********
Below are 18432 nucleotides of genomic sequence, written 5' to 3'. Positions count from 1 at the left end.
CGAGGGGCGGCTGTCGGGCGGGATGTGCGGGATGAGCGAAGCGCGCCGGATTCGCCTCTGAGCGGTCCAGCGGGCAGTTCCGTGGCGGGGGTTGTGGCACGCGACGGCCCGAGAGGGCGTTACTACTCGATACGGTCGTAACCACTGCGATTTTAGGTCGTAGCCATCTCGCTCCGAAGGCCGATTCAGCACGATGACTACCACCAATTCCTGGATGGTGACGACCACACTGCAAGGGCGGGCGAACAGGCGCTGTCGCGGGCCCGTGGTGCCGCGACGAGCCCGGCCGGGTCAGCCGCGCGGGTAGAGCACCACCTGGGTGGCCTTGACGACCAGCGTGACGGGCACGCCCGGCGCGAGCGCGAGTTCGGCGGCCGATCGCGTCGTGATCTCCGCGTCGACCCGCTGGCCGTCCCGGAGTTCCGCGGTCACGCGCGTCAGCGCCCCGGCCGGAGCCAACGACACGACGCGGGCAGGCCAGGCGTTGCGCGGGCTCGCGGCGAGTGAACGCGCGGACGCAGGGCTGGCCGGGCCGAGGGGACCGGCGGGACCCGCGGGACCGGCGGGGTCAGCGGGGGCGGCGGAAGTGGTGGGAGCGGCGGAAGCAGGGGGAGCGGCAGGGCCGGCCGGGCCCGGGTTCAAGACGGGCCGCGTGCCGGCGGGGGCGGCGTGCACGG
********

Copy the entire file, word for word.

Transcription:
Below are 18432 nucleotides of genomic sequence, written 5' to 3'. Positions count from 1 at the left end.
CGAGGGGCGGCTGTCGGGCGGGATGTGCGGGATGAGCGAAGCGCGCCGGATTCGCCTCTGAGCGGTCCAGCGGGCAGTTCCGTGGCGGGGGTTGTGGCACGCGACGGCCCGAGAGGGCGTTACTACTCGATACGGTCGTAACCACTGCGATTTTAGGTCGTAGCCATCTCGCTCCGAAGGCCGATTCAGCACGATGACTACCACCAATTCCTGGATGGTGACGACCACACTGCAAGGGCGGGCGAACAGGCGCTGTCGCGGGCCCGTGGTGCCGCGACGAGCCCGGCCGGGTCAGCCGCGCGGGTAGAGCACCACCTGGGTGGCCTTGACGACCAGCGTGACGGGCACGCCCGGCGCGAGCGCGAGTTCGGCGGCCGATCGCGTCGTGATCTCCGCGTCGACCCGCTGGCCGTCCCGGAGTTCCGCGGTCACGCGCGTCAGCGCCCCGGCCGGAGCCAACGACACGACGCGGGCAGGCCAGGCGTTGCGCGGGCTCGCGGCGAGTGAACGCGCGGACGCAGGGCTGGCCGGGCCGAGGGGACCGGCGGGACCCGCGGGACCGGCGGGGTCAGCGGGGGCGGCGGAAGTGGTGGGAGCGGCGGAAGCAGGGGGAGCGGCAGGGCCGGCCGGGCCCGGGTTCAAGACGGGCCGCGTGCCGGCGGGGGCGGCGTGCACGG